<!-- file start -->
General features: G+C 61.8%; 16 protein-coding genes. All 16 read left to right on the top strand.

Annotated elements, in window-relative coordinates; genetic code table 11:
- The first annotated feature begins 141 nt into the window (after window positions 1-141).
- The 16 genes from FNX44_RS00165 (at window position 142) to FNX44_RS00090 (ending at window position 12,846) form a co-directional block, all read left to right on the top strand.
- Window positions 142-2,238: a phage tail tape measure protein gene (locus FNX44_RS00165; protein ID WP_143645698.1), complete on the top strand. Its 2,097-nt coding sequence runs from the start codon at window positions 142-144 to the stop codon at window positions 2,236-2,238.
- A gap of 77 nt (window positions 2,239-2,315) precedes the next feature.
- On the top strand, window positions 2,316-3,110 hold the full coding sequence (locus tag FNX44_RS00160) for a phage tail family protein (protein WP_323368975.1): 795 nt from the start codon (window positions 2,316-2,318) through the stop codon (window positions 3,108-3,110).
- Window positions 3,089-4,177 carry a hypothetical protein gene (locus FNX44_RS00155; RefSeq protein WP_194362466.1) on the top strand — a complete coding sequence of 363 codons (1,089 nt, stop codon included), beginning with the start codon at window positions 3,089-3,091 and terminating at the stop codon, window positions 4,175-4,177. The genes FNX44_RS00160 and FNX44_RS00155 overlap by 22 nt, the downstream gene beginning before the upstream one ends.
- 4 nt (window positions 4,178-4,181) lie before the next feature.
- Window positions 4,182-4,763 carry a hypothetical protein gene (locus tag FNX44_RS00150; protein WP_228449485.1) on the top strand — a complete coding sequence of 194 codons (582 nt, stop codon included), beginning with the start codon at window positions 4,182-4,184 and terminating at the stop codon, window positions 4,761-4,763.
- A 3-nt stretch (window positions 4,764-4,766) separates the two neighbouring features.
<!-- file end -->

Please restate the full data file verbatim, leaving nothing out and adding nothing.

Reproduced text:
General features: G+C 61.8%; 16 protein-coding genes. All 16 read left to right on the top strand.

Annotated elements, in window-relative coordinates; genetic code table 11:
- The first annotated feature begins 141 nt into the window (after window positions 1-141).
- The 16 genes from FNX44_RS00165 (at window position 142) to FNX44_RS00090 (ending at window position 12,846) form a co-directional block, all read left to right on the top strand.
- Window positions 142-2,238: a phage tail tape measure protein gene (locus FNX44_RS00165; protein ID WP_143645698.1), complete on the top strand. Its 2,097-nt coding sequence runs from the start codon at window positions 142-144 to the stop codon at window positions 2,236-2,238.
- A gap of 77 nt (window positions 2,239-2,315) precedes the next feature.
- On the top strand, window positions 2,316-3,110 hold the full coding sequence (locus tag FNX44_RS00160) for a phage tail family protein (protein WP_323368975.1): 795 nt from the start codon (window positions 2,316-2,318) through the stop codon (window positions 3,108-3,110).
- Window positions 3,089-4,177 carry a hypothetical protein gene (locus FNX44_RS00155; RefSeq protein WP_194362466.1) on the top strand — a complete coding sequence of 363 codons (1,089 nt, stop codon included), beginning with the start codon at window positions 3,089-3,091 and terminating at the stop codon, window positions 4,175-4,177. The genes FNX44_RS00160 and FNX44_RS00155 overlap by 22 nt, the downstream gene beginning before the upstream one ends.
- 4 nt (window positions 4,178-4,181) lie before the next feature.
- Window positions 4,182-4,763 carry a hypothetical protein gene (locus tag FNX44_RS00150; protein WP_228449485.1) on the top strand — a complete coding sequence of 194 codons (582 nt, stop codon included), beginning with the start codon at window positions 4,182-4,184 and terminating at the stop codon, window positions 4,761-4,763.
- A 3-nt stretch (window positions 4,764-4,766) separates the two neighbouring features.